I've recently began a complete reading of Moldvay/Cook/Marsh B/X. I'm not sure if it was DCC's relationship to that set of rules, or maybe just the fact that I never played or refereed them. It is quite difficult to do any sort of OSR-related reading and not run headlong into a B/X lovefest. So, I am working with just that, thinking about how a dungeon, wilderness, and/or entire campaign would have been in 1981, with those rules. I may post about that this weekend, as well, since I have been so remiss this past month.

Anyway, an inevitable aspect of any sort of webispheric study of original rules is that subject of house rules. There is a school of thought that if one is going to actually game with original rules, whether LBB, B/X, BECMI, or even Traveller, the rules should be used as-written. Even if only briefly, simply for the sake of the experience. I've seen a lot of words spent on the notion that if a person changes some certain aspect of B/X then they aren't playing B/X anymore. The logic then goes "so what's the point of calling yourself playing B/X in the first place? Use the rules as written, as intended."

This really started me thinking about the very nature of house rules. Here is my conclusion: I submit to you that ALL forms/version/editions of OD&D/AD&D/D&D, including the retroclones (free and pay) are nothing more than house rules. The early versions admitted such outright by calling themselves guidelines. It was only later that they began calling themselves "rules". Here is how I arrived at this conclusion:

The LBBs sprang from Chainmail. That, as we know, was a set of rules for medieval miniature battles. It was based on real-world, historical, actions. It is quite easy to determine, even if anecdotally, how far a medieval soldier could expect to travel in a given amount of time. Their morale was also simply a matter of assigning an algorithm to historical evidence. Things were abstracted, but the abstractions were based on actual, historical, evidence.

Then came the desire to include fantastic elements in the Chainmail games. Mr. Gygax and Arneson had to decide how a fireball worked, how a unit of orcs or dwarves compared to a unit of human soldiers. There is nothing historical to go by, so they tinkered until they found what worked best for them. Isn't that the very essence of a house rule? So, by my reckoning, since every single edition or version is built on the LBBs, at least philosophically, they are all house rules.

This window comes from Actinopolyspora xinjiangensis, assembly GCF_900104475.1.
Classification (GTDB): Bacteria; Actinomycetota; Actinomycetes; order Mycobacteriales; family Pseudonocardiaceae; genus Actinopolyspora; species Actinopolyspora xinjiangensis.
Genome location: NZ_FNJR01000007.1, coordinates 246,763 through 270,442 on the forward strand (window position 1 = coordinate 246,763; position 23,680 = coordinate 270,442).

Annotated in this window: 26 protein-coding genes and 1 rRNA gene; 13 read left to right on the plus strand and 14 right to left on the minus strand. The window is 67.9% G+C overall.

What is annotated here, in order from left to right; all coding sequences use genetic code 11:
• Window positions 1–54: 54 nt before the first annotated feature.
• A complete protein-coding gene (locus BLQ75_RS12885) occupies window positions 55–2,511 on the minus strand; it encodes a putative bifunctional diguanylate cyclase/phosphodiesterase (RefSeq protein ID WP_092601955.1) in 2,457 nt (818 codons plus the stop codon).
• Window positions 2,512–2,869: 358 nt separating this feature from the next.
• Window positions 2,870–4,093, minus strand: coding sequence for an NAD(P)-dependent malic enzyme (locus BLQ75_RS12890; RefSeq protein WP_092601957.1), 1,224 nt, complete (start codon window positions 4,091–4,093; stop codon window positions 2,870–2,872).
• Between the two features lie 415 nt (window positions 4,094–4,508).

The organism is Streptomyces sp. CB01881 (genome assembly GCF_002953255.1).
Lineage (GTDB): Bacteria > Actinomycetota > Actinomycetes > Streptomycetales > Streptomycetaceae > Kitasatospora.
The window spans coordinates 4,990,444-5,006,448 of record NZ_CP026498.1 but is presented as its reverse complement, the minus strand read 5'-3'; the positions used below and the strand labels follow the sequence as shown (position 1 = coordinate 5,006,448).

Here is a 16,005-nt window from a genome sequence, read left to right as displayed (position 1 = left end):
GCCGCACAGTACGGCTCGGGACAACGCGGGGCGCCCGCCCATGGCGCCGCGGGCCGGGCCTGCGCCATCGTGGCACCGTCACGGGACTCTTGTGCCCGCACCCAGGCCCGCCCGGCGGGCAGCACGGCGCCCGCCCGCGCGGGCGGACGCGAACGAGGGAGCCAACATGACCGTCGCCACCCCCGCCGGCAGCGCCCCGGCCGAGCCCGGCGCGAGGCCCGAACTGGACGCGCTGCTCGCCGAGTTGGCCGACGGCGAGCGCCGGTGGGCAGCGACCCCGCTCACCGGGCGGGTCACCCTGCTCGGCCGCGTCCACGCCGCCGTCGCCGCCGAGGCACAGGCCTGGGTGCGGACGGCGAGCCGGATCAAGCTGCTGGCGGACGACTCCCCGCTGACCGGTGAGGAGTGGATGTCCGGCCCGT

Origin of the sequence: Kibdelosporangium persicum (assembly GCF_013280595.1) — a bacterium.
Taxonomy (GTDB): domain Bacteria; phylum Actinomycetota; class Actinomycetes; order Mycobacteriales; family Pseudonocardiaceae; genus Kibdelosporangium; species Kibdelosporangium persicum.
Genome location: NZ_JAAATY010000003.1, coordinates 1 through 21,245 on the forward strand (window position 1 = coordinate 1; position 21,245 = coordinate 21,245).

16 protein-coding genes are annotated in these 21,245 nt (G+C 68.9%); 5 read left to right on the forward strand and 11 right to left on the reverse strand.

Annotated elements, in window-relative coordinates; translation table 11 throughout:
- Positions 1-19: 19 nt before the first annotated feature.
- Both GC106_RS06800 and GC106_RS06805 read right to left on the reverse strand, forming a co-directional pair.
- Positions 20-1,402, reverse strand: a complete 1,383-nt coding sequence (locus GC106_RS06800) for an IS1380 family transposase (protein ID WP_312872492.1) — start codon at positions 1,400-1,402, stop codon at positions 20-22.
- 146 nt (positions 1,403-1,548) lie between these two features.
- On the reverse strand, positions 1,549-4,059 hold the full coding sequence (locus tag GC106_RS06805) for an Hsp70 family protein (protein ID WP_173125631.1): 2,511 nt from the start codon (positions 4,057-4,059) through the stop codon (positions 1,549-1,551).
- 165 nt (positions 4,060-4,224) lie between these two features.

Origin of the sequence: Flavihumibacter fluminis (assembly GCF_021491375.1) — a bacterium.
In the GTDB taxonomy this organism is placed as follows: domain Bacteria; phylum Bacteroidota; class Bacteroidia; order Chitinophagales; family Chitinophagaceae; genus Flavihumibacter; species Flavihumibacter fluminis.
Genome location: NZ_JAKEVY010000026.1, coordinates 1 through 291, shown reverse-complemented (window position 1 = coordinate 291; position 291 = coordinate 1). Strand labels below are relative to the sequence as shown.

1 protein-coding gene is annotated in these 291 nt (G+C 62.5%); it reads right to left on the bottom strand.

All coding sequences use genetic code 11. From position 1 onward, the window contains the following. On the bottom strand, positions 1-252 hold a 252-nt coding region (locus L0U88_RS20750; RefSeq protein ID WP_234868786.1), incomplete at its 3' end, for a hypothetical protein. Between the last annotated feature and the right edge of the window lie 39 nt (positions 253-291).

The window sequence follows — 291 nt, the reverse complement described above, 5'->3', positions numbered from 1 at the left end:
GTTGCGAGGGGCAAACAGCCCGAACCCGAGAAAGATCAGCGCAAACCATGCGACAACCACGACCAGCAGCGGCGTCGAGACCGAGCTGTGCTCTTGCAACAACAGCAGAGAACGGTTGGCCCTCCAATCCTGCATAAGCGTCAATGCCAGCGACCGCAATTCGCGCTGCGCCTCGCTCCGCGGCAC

This isn't particularly important, since most of us play our games our way, and aren't subject to internet-based fanatical puritanism. I just found it an interesting thought to ponder on, and wanted to share it.

Friday, August 2, 2013

Combat Prowess for Fighters

This will be quick, before I head out to work. It is intended for any sort of OD&D fighter, whether it is LBB, B/X, or any of the retroclones.

Fighter receive points, which I am calling Combat Prowess. They gain one point at each odd-numbered level, including 1st. Each round they may allocate these points to any of the following, in any combination:

  • +1 to-hit, to a single attack
  • +1 damage, to a single attack
  • +1 initiative
  • -1 AC
That's it. If you've read this blog for any length of time, you've surely noted my near manic desire to keep the "lowly" fighter relevant into higher levels. I still like some of my earlier ideas, while my fondness for others has waned. I like this approach because it is simple, it doesn't give away the farm, and it allows (forces?) the player to make tactical decisions each round.

As an aside, I would suggest having the player work out a "standard" use of his CP points, to help keep things moving during quick combat encounters.

Tuesday, July 9, 2013

DCC Tables

A lot has been made about all the tables in DCC. The opinions vary from bleakly negative to wildly positive. I figured I would toss my 2 coppers into the pot.

On first blush, I thought they looked like great fun. The "over the top" aspect looked like it could bring some laughs, not to mention some moments of genuine relief when an insanely high roll turns a disaster into a victory. Of course, it can go the other way, too, but that's the stuff of high drama.

Then, I started thinking about it. There is a table for almost everything. That can lead to a lot of table look-ups, which has the potential to slow a game down. Adding to that is the fact that most of the high drama moments I mentioned could having the energy sapped from them by a drawn-out table sequence (Spell Duels, I'm looking at you).